The Essentials of Paddling a TRAK Kayak

Our focus with The TRAK Files web video series is to educate and inspire paddlers with what a kayak like ours is capable of providing to a beginner or advanced adventure paddler. The TRAK design is very unique. Because of that, it is our challenge to have people REALLY understand the nuances, the pros & cons, and the practical aspects of paddling and using the T-1600, both on and off the water.

The new Red T-1600 for 2012

This is a performance folding kayak. It assembles with ease (from our average customer) in under 15 minutes. It can carry gear for up to 10-14 day trips. Once on the water, this kayak is fast and agile and paddles efficiently like a fibreglass or composite hardshell. You can change the hull shape (more or less ‘rocker’ or ‘trim’), based on paddling conditions, paddler preference and skill level. These are all claims that are pretty hard to believe until you see or experience paddling it yourself. I understand that. The TRAK Files is a way for us to demonstrate some of these concepts and give useful tips and tricks for paddling this unique craft. Thank you to our TRAK owners out there that are showing us what this kayak is capable of doing. And kudos to Jaime Sharp for bringing this video series to life.

As an example, in Episode 2 Off TRAK Rescues, sea kayak guide Manuel Martel discovered the importance of having properly inflated and placed gear floatation bladders for safe rescues and the advantage of the sea sock for both self-supported and assisted rescues. Allie Carroll discovered the proper placement of the paddle blade for paddle float re-entries. Watch it NOW! Let us know what you think.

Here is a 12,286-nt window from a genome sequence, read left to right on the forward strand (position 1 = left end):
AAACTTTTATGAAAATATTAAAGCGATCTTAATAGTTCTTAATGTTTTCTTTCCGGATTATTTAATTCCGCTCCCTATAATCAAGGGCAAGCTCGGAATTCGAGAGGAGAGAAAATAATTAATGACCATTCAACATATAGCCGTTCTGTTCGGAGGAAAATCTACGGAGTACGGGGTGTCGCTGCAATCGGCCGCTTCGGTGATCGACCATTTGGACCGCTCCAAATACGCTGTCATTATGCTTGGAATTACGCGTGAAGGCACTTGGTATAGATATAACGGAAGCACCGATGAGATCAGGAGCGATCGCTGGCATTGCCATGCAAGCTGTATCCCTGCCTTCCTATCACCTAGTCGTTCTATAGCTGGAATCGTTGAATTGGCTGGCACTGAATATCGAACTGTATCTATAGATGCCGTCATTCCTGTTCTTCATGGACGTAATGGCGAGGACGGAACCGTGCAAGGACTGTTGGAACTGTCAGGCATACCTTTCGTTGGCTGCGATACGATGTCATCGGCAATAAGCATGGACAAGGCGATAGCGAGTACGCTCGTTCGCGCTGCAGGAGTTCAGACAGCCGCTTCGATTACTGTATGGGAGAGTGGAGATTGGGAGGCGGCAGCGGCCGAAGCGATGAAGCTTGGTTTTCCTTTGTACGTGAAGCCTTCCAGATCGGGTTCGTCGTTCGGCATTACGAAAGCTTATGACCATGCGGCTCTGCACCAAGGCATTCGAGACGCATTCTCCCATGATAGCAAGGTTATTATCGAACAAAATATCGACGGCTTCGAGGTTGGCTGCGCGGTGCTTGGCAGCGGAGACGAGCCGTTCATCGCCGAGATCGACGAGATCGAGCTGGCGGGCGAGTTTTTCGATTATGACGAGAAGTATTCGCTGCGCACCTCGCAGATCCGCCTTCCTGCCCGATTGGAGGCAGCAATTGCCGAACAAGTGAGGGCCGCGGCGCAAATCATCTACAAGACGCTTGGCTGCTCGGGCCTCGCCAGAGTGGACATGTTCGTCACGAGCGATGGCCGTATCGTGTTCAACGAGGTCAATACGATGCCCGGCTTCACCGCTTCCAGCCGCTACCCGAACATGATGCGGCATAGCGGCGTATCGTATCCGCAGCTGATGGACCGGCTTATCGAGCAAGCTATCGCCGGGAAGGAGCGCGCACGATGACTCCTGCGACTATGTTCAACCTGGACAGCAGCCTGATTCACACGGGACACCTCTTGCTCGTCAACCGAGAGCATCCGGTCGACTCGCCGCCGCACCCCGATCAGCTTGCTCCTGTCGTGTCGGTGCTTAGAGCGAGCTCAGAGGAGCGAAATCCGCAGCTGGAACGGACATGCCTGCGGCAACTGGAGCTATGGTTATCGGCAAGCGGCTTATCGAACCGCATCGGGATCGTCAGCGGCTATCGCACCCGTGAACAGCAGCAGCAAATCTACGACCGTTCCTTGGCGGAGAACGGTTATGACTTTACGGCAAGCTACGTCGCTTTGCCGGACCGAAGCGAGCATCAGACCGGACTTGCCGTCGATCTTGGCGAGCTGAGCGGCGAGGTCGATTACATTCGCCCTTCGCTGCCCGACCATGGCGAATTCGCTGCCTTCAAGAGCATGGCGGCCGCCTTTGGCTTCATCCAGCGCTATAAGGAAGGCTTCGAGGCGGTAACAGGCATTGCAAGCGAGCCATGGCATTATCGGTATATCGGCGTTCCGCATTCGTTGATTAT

In FUTURE episodes, you can expect to see us explore rolling & advanced paddling techniques, international travel, assembly, changing the hull shape, surfing and rough water, and some surprises as well. Stay tuned, and enjoy!

Be strong navigating your waters,

~ Nolin

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4 Responses to The Essentials of Paddling a TRAK Kayak

  1. Hi,

    I Think the video’s so far are great!

    I have tried several different re-entries with the Trak with and without the see sock (in an indoor swimming pool that is :-)) two weeks ago but with the see sock I had problems getting in the boat again after having emptied it. The see sock did not stay in place and I it was difficult getting my legs properly in. A short instruction (video) on how to use it properly would be highly appreciated!

    Greetings from northern Germany!

    Geert

    • Robb Smith says:

      It’s a little bit of a hassle but you need to get 2 good stainless steel caribiners that you can attach through the eyelet on the front (and rear) of the flotation bags and attach them to the frame. I blow them up partially in the frame so that a fold won’t get caught in between the skin and the frame while you finish assembly. This way they won’t pop out and your boat won’t fill with water. Robb Smith

  2. Pierre Baribeau says:

    if it’s like the Feathercraft sea sock, don’t use rubber sole, or put something over it, nylon for example. I have extensively use Feathercraft sea socks. Full wet thick neoprene socks instead of shoes works very well. good luck! Pierre

  3. Hi Pierre,

    Thanks for the tip. It’s mostly these simple things that make the difference, I will try this as soon as it get a little warmer outside:-)
    The coming weeks I will concentrate on keeping dry.

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